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In the congregations I have been involved in, each situation ends differently. I had the misfortune of being around during four cases in three congregations.
Cong. #1: In the late 70's a MS molested his eldest granddaughter (he had two under 5, but I don't remember if the youngest was also involved). He was reported to the authorities; served weekend jail time. The congregation publicly reproved him since he was repentant. In the local needs talk, the men were warned to watch their sexual desires. Then the wives were admonished to provide marital due so that their husbands wouldn't be so inflamed that they would commit immorality. You see, this MS had a sick, bedridden wife, and so he turned to his granddaughter to satisfy his sexual appetite. He explained to the elders that it was partly his wife's fault, and he was sorry, so he just got public reproof. We were also counseled that we were supposed to accept this discipline as being from Jehovah and treat this brother as before. To shun him would be wrong (no matter how repulsed we were). Six months later he had full privileges again.
Cong #2: MS was accused by his wife of molesting their oldest daughter (under 5). He went to jail, had to have supervised visits, and the daughter had psychological counseling. In this counseling the therapist was able to discover exactly what had happened through using anatomically correct dolls. The incident almost split the congregation due to the popularity of this couple. Some sided with him, some with her. She took the girls and left him and the "Truth", and eventually got a worldly boyfriend. Of course, then the congregation was back in the man's camp and they all believed that the woman had been having a secret affair with this boyfriend all along, and had coached her daughter in what to say just to keep custody of her girls when she left her husband and the truth for this other man.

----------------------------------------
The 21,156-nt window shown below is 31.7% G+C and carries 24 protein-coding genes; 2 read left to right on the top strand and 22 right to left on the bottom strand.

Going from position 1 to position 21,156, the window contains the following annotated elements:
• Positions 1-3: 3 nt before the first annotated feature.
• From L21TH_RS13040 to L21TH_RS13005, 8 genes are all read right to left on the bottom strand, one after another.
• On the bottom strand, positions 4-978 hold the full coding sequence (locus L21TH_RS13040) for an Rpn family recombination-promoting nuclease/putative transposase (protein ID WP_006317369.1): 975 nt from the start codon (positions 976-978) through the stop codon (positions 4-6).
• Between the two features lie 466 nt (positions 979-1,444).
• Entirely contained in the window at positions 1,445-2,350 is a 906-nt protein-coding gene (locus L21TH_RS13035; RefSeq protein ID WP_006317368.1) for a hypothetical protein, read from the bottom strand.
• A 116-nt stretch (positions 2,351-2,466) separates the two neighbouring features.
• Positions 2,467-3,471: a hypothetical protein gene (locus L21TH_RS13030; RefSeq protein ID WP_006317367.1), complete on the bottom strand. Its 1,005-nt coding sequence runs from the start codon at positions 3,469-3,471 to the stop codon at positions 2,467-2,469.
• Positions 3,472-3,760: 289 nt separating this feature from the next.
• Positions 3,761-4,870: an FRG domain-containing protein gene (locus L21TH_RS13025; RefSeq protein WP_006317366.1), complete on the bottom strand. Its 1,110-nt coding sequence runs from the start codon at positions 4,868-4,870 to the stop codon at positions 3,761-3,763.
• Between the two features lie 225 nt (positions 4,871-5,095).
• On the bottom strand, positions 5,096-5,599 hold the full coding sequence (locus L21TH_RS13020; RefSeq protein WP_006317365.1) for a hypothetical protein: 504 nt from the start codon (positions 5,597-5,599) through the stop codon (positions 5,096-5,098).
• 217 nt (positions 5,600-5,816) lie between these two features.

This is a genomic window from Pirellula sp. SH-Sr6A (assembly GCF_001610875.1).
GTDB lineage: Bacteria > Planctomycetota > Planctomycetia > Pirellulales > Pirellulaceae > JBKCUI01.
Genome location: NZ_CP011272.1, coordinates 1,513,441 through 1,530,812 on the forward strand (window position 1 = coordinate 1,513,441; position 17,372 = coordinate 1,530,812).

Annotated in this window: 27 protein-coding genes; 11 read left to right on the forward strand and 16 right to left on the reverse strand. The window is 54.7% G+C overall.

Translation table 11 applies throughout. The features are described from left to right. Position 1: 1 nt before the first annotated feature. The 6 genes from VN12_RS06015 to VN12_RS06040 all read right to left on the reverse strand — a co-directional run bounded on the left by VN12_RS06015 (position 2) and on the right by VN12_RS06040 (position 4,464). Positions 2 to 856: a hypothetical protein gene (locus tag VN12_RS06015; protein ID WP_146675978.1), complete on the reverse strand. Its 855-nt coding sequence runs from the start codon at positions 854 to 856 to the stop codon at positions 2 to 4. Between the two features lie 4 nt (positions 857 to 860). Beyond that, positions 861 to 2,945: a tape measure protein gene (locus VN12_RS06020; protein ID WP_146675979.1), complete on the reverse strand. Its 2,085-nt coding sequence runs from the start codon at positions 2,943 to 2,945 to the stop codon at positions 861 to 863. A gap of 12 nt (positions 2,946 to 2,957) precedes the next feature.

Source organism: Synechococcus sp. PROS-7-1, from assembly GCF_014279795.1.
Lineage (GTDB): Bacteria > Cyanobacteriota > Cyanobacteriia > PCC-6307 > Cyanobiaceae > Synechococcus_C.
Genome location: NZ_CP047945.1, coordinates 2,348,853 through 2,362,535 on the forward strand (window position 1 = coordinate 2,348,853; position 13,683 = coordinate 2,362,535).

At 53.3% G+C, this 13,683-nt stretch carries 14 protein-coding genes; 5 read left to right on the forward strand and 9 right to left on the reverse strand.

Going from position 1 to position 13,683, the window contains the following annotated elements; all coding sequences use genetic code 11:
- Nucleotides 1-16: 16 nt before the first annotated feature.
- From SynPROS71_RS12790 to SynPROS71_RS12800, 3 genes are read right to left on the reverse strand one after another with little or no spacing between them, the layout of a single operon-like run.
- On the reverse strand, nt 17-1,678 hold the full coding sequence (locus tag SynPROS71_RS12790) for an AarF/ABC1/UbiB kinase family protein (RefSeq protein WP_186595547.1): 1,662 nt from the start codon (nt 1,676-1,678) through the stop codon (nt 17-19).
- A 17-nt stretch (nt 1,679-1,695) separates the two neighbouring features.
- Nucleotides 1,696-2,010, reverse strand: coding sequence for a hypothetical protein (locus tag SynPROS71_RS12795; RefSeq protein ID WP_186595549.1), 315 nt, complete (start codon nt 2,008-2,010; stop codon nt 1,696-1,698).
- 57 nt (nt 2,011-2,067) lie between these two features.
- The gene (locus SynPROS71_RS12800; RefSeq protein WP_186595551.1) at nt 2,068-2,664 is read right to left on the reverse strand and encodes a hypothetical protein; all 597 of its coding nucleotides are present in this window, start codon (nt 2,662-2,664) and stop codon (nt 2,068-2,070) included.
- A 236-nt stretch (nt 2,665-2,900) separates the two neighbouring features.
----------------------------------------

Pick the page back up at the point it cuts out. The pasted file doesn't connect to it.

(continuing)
Cong. #3: MS went to prison for abusing a young boy. The elders questioned him, and he admitted it. He was disfellowshipped.
In a separate incident, a former elder, known for being a very controlling and strict parent, was accused of raping three of his six daughters when they were very young. These three were now grown and married, but only one could recall the events clearly. She was his accuser. The elders, due to their being only one witness against him, had to let him go. Nothing was done to this man. The daughter who was his accuser, and her two young children, died about a year later in an accidental death where she crossed the center line and collided with a cement truck. The family and cong. insisted that it was due to insulin shock, but the police found no evidence of it. I know even more about this case, but can't reveal it in this forum.
So sometimes the system works, and sometimes it doesn't, to the frustration of many, including sometimes the elders who want to do the right thing, but whose hands are tied by the two witness rule, the Watchtower legal department, and the decisions of other elders in the congregations.